Jonas’s reflections on responsibility start off from the fact that human beings are the only living creatures with true responsibility. His reflections draw on the tragedy of the Holocaust. His conference “The Concept of God after Auschwitz” is perhaps the most important Jewish theological reflection on the Nazi phenomenon.
What does Hans Jonas say? We make use of a summary of his thought that was done by the Catalonian philosopher Ramón Alcoberro.
Science and technology have profoundly modified the relations between human beings and the world. For the people of ancient times, human power was limited, whereas the world was infinite. Jonas gives the example of the Greek city: it was a civilized enclave in the middle of a threatening wilderness, forests and jungles. Jonas points out that today the situation has been reversed: nature is limited and has to be preserved in natural parks, which are totally surrounded by human civilization and technology. Today nature is weak and its existence is threatened. Human beings therefore have the moral obligation to protect nature, and that duty increases to the degree that we understand how easy it is to destroy life.
According to Jonas, the ethical imperative of our time is this: work in such a way that the effects of your action are compatible with the continuation of authentic human existence on earth. Doing good today means taking technology into consideration. Taking seriously the reality of technology, we must recognize that our starting criterion can no longer be one of “dominion”, nor can it yet be one of “community”, since the world community is still a illusion.
Not everything is possible: the prophecy of misfortune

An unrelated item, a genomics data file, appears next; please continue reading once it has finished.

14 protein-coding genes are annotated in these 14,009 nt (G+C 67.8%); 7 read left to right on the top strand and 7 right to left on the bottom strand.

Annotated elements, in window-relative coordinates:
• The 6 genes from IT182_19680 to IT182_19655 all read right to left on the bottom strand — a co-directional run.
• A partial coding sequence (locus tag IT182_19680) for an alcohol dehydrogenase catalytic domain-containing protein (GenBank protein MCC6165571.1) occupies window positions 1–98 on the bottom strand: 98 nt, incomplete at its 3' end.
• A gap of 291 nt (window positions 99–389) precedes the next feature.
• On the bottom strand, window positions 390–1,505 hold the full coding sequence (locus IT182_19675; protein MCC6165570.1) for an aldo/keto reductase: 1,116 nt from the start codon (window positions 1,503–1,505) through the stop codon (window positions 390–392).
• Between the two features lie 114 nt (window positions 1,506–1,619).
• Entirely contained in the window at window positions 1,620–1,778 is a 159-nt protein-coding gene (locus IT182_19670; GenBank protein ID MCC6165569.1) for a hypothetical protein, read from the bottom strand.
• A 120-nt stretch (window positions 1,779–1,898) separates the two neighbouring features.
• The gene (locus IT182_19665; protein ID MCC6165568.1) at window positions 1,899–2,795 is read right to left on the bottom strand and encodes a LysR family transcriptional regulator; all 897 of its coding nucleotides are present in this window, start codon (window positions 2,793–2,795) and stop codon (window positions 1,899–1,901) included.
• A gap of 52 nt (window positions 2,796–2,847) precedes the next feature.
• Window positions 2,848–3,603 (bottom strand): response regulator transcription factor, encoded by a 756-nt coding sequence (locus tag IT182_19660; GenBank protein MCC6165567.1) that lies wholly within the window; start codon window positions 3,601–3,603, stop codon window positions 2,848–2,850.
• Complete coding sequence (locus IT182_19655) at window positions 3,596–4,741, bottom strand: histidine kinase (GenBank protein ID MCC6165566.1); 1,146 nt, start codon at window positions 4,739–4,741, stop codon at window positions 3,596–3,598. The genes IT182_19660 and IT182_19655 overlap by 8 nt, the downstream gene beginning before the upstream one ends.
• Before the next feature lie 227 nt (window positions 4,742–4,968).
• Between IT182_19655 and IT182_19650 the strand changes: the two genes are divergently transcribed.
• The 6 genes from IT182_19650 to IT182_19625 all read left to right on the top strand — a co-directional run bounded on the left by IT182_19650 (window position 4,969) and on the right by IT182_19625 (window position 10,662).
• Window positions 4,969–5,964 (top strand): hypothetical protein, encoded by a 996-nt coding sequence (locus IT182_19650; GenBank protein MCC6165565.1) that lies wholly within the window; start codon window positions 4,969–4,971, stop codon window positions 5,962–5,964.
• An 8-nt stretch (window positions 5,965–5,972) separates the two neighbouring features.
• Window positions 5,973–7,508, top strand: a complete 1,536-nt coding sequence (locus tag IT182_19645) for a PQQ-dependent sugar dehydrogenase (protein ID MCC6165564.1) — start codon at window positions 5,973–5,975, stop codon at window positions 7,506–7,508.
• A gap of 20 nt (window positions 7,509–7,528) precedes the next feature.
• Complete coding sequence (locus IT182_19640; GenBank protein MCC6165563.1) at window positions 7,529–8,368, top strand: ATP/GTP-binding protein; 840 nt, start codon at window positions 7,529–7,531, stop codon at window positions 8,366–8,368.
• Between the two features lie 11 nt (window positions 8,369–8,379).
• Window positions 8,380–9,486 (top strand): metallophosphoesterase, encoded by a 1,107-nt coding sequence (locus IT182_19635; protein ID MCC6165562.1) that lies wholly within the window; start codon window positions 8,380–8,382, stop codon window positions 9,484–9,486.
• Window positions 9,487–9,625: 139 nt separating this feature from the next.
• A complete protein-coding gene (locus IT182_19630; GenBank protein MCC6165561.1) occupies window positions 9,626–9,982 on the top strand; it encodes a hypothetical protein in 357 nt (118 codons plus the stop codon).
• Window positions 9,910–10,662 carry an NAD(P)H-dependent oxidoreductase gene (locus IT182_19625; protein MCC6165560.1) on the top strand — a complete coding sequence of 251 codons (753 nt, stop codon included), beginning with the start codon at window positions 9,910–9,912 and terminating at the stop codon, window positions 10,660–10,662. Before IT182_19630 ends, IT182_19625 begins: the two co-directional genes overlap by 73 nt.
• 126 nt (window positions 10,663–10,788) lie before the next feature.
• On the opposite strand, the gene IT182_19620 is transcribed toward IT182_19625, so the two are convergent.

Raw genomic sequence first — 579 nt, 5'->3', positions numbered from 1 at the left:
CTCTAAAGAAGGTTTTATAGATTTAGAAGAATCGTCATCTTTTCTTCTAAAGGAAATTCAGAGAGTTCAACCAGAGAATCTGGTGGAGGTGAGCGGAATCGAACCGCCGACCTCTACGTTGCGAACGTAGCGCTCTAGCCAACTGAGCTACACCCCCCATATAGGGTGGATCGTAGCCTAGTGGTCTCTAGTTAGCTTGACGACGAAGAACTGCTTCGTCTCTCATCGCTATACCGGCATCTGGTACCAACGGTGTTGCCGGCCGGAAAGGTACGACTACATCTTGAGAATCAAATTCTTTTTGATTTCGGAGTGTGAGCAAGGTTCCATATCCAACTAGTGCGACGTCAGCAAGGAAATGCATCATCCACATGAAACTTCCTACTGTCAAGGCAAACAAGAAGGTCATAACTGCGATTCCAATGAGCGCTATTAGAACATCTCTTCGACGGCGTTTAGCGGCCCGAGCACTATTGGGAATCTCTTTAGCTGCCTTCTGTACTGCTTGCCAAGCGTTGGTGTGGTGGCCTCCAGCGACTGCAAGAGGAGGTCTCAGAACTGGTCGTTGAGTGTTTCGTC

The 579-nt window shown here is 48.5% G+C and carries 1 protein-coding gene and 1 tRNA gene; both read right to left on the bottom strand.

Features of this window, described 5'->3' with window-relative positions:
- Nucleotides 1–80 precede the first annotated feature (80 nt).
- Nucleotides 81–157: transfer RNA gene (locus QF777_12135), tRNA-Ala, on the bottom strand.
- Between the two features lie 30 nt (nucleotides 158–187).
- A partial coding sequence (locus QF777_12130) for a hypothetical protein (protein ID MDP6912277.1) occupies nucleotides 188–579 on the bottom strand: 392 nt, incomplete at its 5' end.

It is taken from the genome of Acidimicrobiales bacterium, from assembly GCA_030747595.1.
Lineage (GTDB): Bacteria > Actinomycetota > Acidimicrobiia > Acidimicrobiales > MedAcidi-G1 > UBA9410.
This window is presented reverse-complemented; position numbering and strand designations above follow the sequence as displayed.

Hans Jonas is a sworn enemy of utopias, which have fostered the idea that in the world everything is possible and nothing is written in stone. Experiences like the atomic bomb, the horrible pollution of the environment, and the Holocaust demonstrate that a utopia can morally end up being a justification for wholesale murder and the destruction of the planet. Utopias tell people: “You can do it, and as long as you can, you should do it.” Responsibility requires that we calculate the risks involved, and when there is a possibility that something can fail, it is better not to do it.
The ethical imperative proposed by Jonas is based on fear, or to use his words, on the “heuristics of alarm” – respect mixed with fear. It is fear of the irreversible consequences of progress (such as genetic manipulation or destruction of the habitat) that obliges us to act responsibly. And the motor that impels us to act is the threat that hangs over all future life.
Fear is a negative sentiment, but something positive can come out of such negativity: awareness that the planet is in danger and that this danger is due to the power of human beings, who possess a technology that has become anonymous and autonomous. We must pay more attention to the prophecies of misfortune than to those of utopian bliss, and we must act accordingly, taking very seriously the threat that looms over the future of humankind, a threat that urges us to act responsibly.
The earth is alive, but very sick
To act with ecological responsibility we need information. After centuries of thinking in terms of a generalized, linear kind of “progress”, we human beings are learning the error of thinking in such one-dimensional fashion. We now know that natural resources can be exhausted, and we realize that we are all passengers on the same ship and that we’ll all be saved or we’ll all drown together. Now we know that we are an integral part of the Life that inhabits the Earth, that our planet is a living system that regulates its own temperature and defends itself in a thousand ways to keep itself alive, just as we human beings do. The Gaia theory, which considers the Earth to be a living system, has taught us this, but we still have a hard time understanding it.